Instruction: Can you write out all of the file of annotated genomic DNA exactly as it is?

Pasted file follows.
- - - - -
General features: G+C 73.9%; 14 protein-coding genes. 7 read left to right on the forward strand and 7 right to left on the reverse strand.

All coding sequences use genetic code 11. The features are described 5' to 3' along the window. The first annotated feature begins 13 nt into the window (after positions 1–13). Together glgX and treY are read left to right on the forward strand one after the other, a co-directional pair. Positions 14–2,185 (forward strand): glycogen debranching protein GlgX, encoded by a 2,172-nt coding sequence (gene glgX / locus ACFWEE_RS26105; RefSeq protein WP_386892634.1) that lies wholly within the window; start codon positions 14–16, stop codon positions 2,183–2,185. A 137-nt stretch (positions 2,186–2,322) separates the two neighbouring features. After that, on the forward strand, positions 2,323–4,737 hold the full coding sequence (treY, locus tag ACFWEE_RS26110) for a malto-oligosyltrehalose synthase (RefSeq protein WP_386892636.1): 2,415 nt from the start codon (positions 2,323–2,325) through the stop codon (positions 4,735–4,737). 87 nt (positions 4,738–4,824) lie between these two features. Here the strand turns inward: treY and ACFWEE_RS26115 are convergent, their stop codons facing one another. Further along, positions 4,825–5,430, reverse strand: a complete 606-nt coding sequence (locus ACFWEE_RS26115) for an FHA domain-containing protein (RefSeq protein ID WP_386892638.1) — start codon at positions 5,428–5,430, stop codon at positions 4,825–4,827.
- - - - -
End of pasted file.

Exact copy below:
General features: G+C 73.9%; 14 protein-coding genes. 7 read left to right on the forward strand and 7 right to left on the reverse strand.

All coding sequences use genetic code 11. The features are described 5' to 3' along the window. The first annotated feature begins 13 nt into the window (after positions 1–13). Together glgX and treY are read left to right on the forward strand one after the other, a co-directional pair. Positions 14–2,185 (forward strand): glycogen debranching protein GlgX, encoded by a 2,172-nt coding sequence (gene glgX / locus ACFWEE_RS26105; RefSeq protein WP_386892634.1) that lies wholly within the window; start codon positions 14–16, stop codon positions 2,183–2,185. A 137-nt stretch (positions 2,186–2,322) separates the two neighbouring features. After that, on the forward strand, positions 2,323–4,737 hold the full coding sequence (treY, locus tag ACFWEE_RS26110) for a malto-oligosyltrehalose synthase (RefSeq protein WP_386892636.1): 2,415 nt from the start codon (positions 2,323–2,325) through the stop codon (positions 4,735–4,737). 87 nt (positions 4,738–4,824) lie between these two features. Here the strand turns inward: treY and ACFWEE_RS26115 are convergent, their stop codons facing one another. Further along, positions 4,825–5,430, reverse strand: a complete 606-nt coding sequence (locus ACFWEE_RS26115) for an FHA domain-containing protein (RefSeq protein ID WP_386892638.1) — start codon at positions 5,428–5,430, stop codon at positions 4,825–4,827.